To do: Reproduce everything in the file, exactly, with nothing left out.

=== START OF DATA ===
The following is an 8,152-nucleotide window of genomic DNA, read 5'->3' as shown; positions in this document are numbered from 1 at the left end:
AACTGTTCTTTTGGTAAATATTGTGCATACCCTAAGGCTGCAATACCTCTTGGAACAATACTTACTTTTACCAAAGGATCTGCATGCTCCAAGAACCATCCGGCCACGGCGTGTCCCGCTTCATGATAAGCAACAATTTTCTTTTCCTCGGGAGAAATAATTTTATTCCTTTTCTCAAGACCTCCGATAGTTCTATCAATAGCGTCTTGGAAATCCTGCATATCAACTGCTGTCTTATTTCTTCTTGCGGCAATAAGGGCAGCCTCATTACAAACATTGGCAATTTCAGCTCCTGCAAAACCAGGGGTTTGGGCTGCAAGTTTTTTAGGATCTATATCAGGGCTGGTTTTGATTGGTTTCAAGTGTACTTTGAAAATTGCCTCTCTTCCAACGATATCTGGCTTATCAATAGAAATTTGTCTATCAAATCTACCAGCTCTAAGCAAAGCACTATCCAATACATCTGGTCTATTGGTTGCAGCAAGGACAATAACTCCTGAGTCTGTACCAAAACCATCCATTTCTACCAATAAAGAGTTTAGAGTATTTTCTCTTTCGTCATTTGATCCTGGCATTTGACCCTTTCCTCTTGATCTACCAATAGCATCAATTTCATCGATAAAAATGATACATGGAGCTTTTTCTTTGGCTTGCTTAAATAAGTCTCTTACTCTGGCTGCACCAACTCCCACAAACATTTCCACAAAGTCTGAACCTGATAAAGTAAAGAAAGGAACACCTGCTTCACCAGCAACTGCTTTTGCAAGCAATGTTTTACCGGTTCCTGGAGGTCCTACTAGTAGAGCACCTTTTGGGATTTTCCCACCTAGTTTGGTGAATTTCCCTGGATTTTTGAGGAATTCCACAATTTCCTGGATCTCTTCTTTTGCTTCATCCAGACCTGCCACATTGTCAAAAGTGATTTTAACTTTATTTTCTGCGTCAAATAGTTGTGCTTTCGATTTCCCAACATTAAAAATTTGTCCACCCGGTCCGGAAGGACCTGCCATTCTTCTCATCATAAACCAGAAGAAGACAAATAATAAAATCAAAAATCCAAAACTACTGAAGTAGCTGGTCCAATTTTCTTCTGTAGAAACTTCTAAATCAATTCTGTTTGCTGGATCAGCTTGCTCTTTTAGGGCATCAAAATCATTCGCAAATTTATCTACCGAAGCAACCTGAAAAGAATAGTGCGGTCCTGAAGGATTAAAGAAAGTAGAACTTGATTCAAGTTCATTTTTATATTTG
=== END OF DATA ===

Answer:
The following is an 8,152-nucleotide window of genomic DNA, read 5'->3' as shown; positions in this document are numbered from 1 at the left end:
AACTGTTCTTTTGGTAAATATTGTGCATACCCTAAGGCTGCAATACCTCTTGGAACAATACTTACTTTTACCAAAGGATCTGCATGCTCCAAGAACCATCCGGCCACGGCGTGTCCCGCTTCATGATAAGCAACAATTTTCTTTTCCTCGGGAGAAATAATTTTATTCCTTTTCTCAAGACCTCCGATAGTTCTATCAATAGCGTCTTGGAAATCCTGCATATCAACTGCTGTCTTATTTCTTCTTGCGGCAATAAGGGCAGCCTCATTACAAACATTGGCAATTTCAGCTCCTGCAAAACCAGGGGTTTGGGCTGCAAGTTTTTTAGGATCTATATCAGGGCTGGTTTTGATTGGTTTCAAGTGTACTTTGAAAATTGCCTCTCTTCCAACGATATCTGGCTTATCAATAGAAATTTGTCTATCAAATCTACCAGCTCTAAGCAAAGCACTATCCAATACATCTGGTCTATTGGTTGCAGCAAGGACAATAACTCCTGAGTCTGTACCAAAACCATCCATTTCTACCAATAAAGAGTTTAGAGTATTTTCTCTTTCGTCATTTGATCCTGGCATTTGACCCTTTCCTCTTGATCTACCAATAGCATCAATTTCATCGATAAAAATGATACATGGAGCTTTTTCTTTGGCTTGCTTAAATAAGTCTCTTACTCTGGCTGCACCAACTCCCACAAACATTTCCACAAAGTCTGAACCTGATAAAGTAAAGAAAGGAACACCTGCTTCACCAGCAACTGCTTTTGCAAGCAATGTTTTACCGGTTCCTGGAGGTCCTACTAGTAGAGCACCTTTTGGGATTTTCCCACCTAGTTTGGTGAATTTCCCTGGATTTTTGAGGAATTCCACAATTTCCTGGATCTCTTCTTTTGCTTCATCCAGACCTGCCACATTGTCAAAAGTGATTTTAACTTTATTTTCTGCGTCAAATAGTTGTGCTTTCGATTTCCCAACATTAAAAATTTGTCCACCCGGTCCGGAAGGACCTGCCATTCTTCTCATCATAAACCAGAAGAAGACAAATAATAAAATCAAAAATCCAAAACTACTGAAGTAGCTGGTCCAATTTTCTTCTGTAGAAACTTCTAAATCAATTCTGTTTGCTGGATCAGCTTGCTCTTTTAGGGCATCAAAATCATTCGCAAATTTATCTACCGAAGCAACCTGAAAAGAATAGTGCGGTCCTGAAGGATTAAAGAAAGTAGAACTTGATTCAAGTTCATTTTTATATTTG